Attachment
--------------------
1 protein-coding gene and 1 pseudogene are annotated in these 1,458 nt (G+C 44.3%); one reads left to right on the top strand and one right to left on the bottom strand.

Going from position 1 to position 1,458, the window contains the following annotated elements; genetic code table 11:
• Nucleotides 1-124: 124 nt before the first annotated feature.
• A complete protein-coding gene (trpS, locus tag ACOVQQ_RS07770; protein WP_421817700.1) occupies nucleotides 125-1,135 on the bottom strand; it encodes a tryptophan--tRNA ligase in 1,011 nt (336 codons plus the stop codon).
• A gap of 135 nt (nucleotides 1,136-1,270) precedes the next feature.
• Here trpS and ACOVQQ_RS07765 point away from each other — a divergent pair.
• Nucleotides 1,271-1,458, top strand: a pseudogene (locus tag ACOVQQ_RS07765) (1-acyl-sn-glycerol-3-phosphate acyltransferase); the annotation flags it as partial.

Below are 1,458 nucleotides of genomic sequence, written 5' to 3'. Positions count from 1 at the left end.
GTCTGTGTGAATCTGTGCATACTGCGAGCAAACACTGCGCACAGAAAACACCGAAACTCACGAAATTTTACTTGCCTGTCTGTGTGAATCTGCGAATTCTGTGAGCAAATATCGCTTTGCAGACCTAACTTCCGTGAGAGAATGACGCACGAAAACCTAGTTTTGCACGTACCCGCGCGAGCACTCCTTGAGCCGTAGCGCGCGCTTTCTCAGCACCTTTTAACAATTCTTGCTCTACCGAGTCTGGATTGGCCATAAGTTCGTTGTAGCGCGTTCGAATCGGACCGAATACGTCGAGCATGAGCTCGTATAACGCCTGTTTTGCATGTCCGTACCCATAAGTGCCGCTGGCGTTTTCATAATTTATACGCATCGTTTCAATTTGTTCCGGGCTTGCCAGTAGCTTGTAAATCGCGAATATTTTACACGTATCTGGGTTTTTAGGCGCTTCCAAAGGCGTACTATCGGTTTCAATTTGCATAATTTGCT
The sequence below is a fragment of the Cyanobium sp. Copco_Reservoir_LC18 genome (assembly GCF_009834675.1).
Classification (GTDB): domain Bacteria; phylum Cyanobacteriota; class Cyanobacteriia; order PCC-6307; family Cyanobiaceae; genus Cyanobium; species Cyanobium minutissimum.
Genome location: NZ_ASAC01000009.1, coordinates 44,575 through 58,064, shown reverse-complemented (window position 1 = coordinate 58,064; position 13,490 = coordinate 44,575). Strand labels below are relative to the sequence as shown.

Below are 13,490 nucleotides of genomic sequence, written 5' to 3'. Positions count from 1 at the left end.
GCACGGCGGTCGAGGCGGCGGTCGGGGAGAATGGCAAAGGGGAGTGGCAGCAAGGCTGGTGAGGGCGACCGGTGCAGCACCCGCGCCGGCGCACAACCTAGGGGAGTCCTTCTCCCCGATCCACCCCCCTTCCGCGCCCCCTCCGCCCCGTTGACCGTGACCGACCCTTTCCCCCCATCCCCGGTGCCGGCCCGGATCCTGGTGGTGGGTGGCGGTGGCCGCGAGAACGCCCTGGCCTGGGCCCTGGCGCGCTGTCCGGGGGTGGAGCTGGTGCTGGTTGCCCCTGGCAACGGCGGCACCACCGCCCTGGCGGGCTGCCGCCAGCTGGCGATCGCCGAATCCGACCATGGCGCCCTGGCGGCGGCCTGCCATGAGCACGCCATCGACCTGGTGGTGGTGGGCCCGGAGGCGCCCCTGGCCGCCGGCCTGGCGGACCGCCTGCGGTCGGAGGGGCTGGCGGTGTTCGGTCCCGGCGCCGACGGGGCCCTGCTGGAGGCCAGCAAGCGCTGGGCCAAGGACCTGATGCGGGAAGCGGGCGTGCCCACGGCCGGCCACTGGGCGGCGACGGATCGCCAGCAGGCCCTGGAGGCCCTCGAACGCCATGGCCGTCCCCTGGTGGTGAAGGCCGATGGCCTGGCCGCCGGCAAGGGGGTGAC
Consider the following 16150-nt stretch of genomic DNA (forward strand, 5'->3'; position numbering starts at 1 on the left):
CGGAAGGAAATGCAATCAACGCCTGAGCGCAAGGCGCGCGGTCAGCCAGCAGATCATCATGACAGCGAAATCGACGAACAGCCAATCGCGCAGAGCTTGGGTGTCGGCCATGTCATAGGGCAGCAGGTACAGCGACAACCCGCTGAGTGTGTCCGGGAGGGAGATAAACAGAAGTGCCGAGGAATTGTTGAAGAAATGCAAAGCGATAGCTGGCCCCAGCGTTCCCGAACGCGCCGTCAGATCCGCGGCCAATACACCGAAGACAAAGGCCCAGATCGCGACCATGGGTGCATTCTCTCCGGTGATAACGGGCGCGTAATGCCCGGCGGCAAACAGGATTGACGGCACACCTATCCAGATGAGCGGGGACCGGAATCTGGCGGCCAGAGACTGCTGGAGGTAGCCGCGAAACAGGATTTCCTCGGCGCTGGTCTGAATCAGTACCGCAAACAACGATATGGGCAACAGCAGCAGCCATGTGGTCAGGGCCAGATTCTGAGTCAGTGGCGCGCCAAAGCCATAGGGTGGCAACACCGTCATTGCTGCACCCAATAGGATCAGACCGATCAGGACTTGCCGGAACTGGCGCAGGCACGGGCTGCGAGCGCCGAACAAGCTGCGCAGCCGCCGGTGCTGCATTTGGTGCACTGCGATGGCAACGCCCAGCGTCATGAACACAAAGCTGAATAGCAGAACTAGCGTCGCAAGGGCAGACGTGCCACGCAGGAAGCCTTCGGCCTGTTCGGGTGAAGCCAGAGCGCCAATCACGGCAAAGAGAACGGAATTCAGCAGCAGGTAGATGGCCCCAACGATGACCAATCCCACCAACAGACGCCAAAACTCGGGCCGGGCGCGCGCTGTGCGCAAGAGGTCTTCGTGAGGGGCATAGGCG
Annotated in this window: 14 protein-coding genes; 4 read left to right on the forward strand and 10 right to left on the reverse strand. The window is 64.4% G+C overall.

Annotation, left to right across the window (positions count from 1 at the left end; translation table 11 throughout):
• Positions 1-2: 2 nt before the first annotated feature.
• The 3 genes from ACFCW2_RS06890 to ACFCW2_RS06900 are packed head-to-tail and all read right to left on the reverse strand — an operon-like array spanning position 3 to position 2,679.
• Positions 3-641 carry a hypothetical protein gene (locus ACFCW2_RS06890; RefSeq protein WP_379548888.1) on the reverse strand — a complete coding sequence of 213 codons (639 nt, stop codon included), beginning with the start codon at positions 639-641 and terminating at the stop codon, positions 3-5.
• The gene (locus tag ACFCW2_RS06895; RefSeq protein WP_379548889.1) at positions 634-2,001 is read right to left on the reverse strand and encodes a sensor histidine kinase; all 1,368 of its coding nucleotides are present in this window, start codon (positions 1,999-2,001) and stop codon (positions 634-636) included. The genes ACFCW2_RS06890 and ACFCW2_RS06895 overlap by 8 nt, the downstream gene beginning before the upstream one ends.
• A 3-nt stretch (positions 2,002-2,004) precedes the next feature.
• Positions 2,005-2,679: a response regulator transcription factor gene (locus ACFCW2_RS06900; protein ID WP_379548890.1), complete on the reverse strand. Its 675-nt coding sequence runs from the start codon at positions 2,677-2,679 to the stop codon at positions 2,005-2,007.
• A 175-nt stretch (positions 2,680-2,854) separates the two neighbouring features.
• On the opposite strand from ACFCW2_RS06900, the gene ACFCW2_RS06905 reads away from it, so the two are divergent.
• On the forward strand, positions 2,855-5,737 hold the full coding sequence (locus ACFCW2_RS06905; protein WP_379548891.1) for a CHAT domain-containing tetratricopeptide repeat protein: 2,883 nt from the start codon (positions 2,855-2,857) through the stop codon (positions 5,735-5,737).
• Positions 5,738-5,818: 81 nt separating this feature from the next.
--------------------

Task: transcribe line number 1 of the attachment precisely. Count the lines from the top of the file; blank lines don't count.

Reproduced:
1 protein-coding gene and 1 pseudogene are annotated in these 1,458 nt (G+C 44.3%); one reads left to right on the top strand and one right to left on the bottom strand.